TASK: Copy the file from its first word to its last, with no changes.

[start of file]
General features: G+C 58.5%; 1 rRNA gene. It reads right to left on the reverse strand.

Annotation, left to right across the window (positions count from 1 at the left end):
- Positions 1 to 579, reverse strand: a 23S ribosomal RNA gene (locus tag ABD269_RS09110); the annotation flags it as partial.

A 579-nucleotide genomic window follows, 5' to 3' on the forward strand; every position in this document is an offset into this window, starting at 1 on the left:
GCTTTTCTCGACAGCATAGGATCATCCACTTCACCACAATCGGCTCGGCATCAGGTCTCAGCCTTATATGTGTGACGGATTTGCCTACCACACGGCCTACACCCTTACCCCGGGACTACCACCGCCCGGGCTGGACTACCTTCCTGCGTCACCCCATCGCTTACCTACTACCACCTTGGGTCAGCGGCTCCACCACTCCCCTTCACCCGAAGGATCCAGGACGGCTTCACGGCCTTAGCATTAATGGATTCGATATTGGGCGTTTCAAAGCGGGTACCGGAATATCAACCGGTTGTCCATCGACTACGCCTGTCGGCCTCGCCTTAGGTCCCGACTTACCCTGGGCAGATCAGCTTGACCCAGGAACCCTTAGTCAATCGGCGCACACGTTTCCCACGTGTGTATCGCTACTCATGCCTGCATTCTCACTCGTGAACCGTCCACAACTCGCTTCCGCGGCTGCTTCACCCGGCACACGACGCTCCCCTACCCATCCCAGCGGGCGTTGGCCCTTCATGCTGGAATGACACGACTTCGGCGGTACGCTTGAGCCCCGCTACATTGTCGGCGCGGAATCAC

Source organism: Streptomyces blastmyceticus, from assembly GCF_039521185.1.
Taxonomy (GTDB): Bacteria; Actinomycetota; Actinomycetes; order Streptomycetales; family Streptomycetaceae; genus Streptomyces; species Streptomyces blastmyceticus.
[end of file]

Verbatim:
General features: G+C 58.5%; 1 rRNA gene. It reads right to left on the reverse strand.

Annotation, left to right across the window (positions count from 1 at the left end):
- Positions 1 to 579, reverse strand: a 23S ribosomal RNA gene (locus tag ABD269_RS09110); the annotation flags it as partial.

A 579-nucleotide genomic window follows, 5' to 3' on the forward strand; every position in this document is an offset into this window, starting at 1 on the left:
GCTTTTCTCGACAGCATAGGATCATCCACTTCACCACAATCGGCTCGGCATCAGGTCTCAGCCTTATATGTGTGACGGATTTGCCTACCACACGGCCTACACCCTTACCCCGGGACTACCACCGCCCGGGCTGGACTACCTTCCTGCGTCACCCCATCGCTTACCTACTACCACCTTGGGTCAGCGGCTCCACCACTCCCCTTCACCCGAAGGATCCAGGACGGCTTCACGGCCTTAGCATTAATGGATTCGATATTGGGCGTTTCAAAGCGGGTACCGGAATATCAACCGGTTGTCCATCGACTACGCCTGTCGGCCTCGCCTTAGGTCCCGACTTACCCTGGGCAGATCAGCTTGACCCAGGAACCCTTAGTCAATCGGCGCACACGTTTCCCACGTGTGTATCGCTACTCATGCCTGCATTCTCACTCGTGAACCGTCCACAACTCGCTTCCGCGGCTGCTTCACCCGGCACACGACGCTCCCCTACCCATCCCAGCGGGCGTTGGCCCTTCATGCTGGAATGACACGACTTCGGCGGTACGCTTGAGCCCCGCTACATTGTCGGCGCGGAATCAC

Source organism: Streptomyces blastmyceticus, from assembly GCF_039521185.1.
Taxonomy (GTDB): Bacteria; Actinomycetota; Actinomycetes; order Streptomycetales; family Streptomycetaceae; genus Streptomyces; species Streptomyces blastmyceticus.